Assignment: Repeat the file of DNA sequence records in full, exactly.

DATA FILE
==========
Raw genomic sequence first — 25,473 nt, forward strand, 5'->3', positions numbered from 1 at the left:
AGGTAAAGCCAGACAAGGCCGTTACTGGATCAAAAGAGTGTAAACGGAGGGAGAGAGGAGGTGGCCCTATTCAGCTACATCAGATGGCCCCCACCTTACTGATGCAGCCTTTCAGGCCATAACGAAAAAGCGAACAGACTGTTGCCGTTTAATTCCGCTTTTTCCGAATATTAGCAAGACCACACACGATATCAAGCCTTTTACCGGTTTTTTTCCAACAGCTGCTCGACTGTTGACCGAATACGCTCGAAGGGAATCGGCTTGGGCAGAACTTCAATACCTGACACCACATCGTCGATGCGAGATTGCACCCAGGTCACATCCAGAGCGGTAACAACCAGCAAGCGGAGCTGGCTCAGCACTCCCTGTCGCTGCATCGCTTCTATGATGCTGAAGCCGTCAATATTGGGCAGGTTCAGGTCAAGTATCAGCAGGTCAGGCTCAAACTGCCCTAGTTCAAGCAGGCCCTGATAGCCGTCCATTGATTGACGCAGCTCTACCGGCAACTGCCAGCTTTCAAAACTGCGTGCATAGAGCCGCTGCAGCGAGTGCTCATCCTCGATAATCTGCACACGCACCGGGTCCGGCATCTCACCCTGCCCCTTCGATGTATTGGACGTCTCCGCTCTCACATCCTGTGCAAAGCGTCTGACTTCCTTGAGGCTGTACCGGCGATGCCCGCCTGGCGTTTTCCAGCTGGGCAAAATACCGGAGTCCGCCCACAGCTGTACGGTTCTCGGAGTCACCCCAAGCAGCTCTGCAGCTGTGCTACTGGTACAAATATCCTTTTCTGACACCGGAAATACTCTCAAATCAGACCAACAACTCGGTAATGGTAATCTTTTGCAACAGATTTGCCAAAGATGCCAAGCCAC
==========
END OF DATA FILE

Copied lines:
Raw genomic sequence first — 25,473 nt, forward strand, 5'->3', positions numbered from 1 at the left:
AGGTAAAGCCAGACAAGGCCGTTACTGGATCAAAAGAGTGTAAACGGAGGGAGAGAGGAGGTGGCCCTATTCAGCTACATCAGATGGCCCCCACCTTACTGATGCAGCCTTTCAGGCCATAACGAAAAAGCGAACAGACTGTTGCCGTTTAATTCCGCTTTTTCCGAATATTAGCAAGACCACACACGATATCAAGCCTTTTACCGGTTTTTTTCCAACAGCTGCTCGACTGTTGACCGAATACGCTCGAAGGGAATCGGCTTGGGCAGAACTTCAATACCTGACACCACATCGTCGATGCGAGATTGCACCCAGGTCACATCCAGAGCGGTAACAACCAGCAAGCGGAGCTGGCTCAGCACTCCCTGTCGCTGCATCGCTTCTATGATGCTGAAGCCGTCAATATTGGGCAGGTTCAGGTCAAGTATCAGCAGGTCAGGCTCAAACTGCCCTAGTTCAAGCAGGCCCTGATAGCCGTCCATTGATTGACGCAGCTCTACCGGCAACTGCCAGCTTTCAAAACTGCGTGCATAGAGCCGCTGCAGCGAGTGCTCATCCTCGATAATCTGCACACGCACCGGGTCCGGCATCTCACCCTGCCCCTTCGATGTATTGGACGTCTCCGCTCTCACATCCTGTGCAAAGCGTCTGACTTCCTTGAGGCTGTACCGGCGATGCCCGCCTGGCGTTTTCCAGCTGGGCAAAATACCGGAGTCCGCCCACAGCTGTACGGTTCTCGGAGTCACCCCAAGCAGCTCTGCAGCTGTGCTACTGGTACAAATATCCTTTTCTGACACCGGAAATACTCTCAAATCAGACCAACAACTCGGTAATGGTAATCTTTTGCAACAGATTTGCCAAAGATGCCAAGCCAC